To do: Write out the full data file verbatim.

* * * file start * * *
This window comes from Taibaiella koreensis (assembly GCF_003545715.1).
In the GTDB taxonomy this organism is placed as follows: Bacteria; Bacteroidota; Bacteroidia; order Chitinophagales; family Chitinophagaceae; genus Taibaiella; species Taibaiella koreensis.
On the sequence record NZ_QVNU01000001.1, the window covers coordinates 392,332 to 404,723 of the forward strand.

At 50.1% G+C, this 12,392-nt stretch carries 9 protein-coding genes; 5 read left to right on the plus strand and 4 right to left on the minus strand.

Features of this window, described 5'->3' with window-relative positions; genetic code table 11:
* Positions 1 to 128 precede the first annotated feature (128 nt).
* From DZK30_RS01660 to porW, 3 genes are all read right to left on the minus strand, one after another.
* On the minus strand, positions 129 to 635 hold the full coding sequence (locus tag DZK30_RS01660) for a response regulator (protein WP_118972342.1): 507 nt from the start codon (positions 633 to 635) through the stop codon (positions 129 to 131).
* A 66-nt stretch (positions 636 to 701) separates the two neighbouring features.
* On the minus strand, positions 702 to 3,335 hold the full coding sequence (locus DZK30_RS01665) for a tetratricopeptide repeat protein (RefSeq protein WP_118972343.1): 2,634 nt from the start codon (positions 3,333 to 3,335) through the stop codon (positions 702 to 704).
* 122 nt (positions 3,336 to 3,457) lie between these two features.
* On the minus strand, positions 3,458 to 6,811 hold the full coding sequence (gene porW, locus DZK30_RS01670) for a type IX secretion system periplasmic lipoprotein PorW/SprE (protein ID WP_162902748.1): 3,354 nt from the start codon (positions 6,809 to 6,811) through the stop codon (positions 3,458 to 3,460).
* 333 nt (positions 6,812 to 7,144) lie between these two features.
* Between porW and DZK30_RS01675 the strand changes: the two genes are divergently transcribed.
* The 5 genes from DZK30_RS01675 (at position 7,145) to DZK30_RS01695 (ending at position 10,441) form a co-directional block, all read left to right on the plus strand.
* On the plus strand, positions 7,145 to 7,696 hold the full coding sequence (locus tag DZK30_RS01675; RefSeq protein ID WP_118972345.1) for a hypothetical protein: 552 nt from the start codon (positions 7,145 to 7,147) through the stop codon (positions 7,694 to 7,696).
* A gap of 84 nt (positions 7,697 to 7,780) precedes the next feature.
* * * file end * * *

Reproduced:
This window comes from Taibaiella koreensis (assembly GCF_003545715.1).
In the GTDB taxonomy this organism is placed as follows: Bacteria; Bacteroidota; Bacteroidia; order Chitinophagales; family Chitinophagaceae; genus Taibaiella; species Taibaiella koreensis.
On the sequence record NZ_QVNU01000001.1, the window covers coordinates 392,332 to 404,723 of the forward strand.

At 50.1% G+C, this 12,392-nt stretch carries 9 protein-coding genes; 5 read left to right on the plus strand and 4 right to left on the minus strand.

Features of this window, described 5'->3' with window-relative positions; genetic code table 11:
* Positions 1 to 128 precede the first annotated feature (128 nt).
* From DZK30_RS01660 to porW, 3 genes are all read right to left on the minus strand, one after another.
* On the minus strand, positions 129 to 635 hold the full coding sequence (locus tag DZK30_RS01660) for a response regulator (protein WP_118972342.1): 507 nt from the start codon (positions 633 to 635) through the stop codon (positions 129 to 131).
* A 66-nt stretch (positions 636 to 701) separates the two neighbouring features.
* On the minus strand, positions 702 to 3,335 hold the full coding sequence (locus DZK30_RS01665) for a tetratricopeptide repeat protein (RefSeq protein WP_118972343.1): 2,634 nt from the start codon (positions 3,333 to 3,335) through the stop codon (positions 702 to 704).
* 122 nt (positions 3,336 to 3,457) lie between these two features.
* On the minus strand, positions 3,458 to 6,811 hold the full coding sequence (gene porW, locus DZK30_RS01670) for a type IX secretion system periplasmic lipoprotein PorW/SprE (protein ID WP_162902748.1): 3,354 nt from the start codon (positions 6,809 to 6,811) through the stop codon (positions 3,458 to 3,460).
* 333 nt (positions 6,812 to 7,144) lie between these two features.
* Between porW and DZK30_RS01675 the strand changes: the two genes are divergently transcribed.
* The 5 genes from DZK30_RS01675 (at position 7,145) to DZK30_RS01695 (ending at position 10,441) form a co-directional block, all read left to right on the plus strand.
* On the plus strand, positions 7,145 to 7,696 hold the full coding sequence (locus tag DZK30_RS01675; RefSeq protein ID WP_118972345.1) for a hypothetical protein: 552 nt from the start codon (positions 7,145 to 7,147) through the stop codon (positions 7,694 to 7,696).
* A gap of 84 nt (positions 7,697 to 7,780) precedes the next feature.